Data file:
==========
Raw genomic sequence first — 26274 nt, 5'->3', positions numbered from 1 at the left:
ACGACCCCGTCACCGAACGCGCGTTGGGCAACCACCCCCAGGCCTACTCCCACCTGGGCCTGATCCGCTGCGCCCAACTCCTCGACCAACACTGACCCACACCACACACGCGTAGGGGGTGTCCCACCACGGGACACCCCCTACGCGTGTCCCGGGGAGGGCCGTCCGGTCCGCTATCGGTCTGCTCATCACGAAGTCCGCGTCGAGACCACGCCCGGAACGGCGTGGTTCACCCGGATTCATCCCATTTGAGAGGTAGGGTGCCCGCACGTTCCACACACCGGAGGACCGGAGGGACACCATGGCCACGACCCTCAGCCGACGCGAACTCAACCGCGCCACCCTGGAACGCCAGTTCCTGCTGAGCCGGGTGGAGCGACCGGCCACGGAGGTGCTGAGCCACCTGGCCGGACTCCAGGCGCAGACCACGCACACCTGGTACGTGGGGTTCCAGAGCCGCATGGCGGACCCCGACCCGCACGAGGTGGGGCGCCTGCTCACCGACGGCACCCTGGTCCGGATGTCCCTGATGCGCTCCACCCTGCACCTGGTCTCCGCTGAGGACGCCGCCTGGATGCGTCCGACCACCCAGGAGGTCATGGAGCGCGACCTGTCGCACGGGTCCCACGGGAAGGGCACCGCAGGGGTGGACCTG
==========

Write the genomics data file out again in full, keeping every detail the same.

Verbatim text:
Raw genomic sequence first — 26274 nt, 5'->3', positions numbered from 1 at the left:
ACGACCCCGTCACCGAACGCGCGTTGGGCAACCACCCCCAGGCCTACTCCCACCTGGGCCTGATCCGCTGCGCCCAACTCCTCGACCAACACTGACCCACACCACACACGCGTAGGGGGTGTCCCACCACGGGACACCCCCTACGCGTGTCCCGGGGAGGGCCGTCCGGTCCGCTATCGGTCTGCTCATCACGAAGTCCGCGTCGAGACCACGCCCGGAACGGCGTGGTTCACCCGGATTCATCCCATTTGAGAGGTAGGGTGCCCGCACGTTCCACACACCGGAGGACCGGAGGGACACCATGGCCACGACCCTCAGCCGACGCGAACTCAACCGCGCCACCCTGGAACGCCAGTTCCTGCTGAGCCGGGTGGAGCGACCGGCCACGGAGGTGCTGAGCCACCTGGCCGGACTCCAGGCGCAGACCACGCACACCTGGTACGTGGGGTTCCAGAGCCGCATGGCGGACCCCGACCCGCACGAGGTGGGGCGCCTGCTCACCGACGGCACCCTGGTCCGGATGTCCCTGATGCGCTCCACCCTGCACCTGGTCTCCGCTGAGGACGCCGCCTGGATGCGTCCGACCACCCAGGAGGTCATGGAGCGCGACCTGTCGCACGGGTCCCACGGGAAGGGCACCGCAGGGGTGGACCTG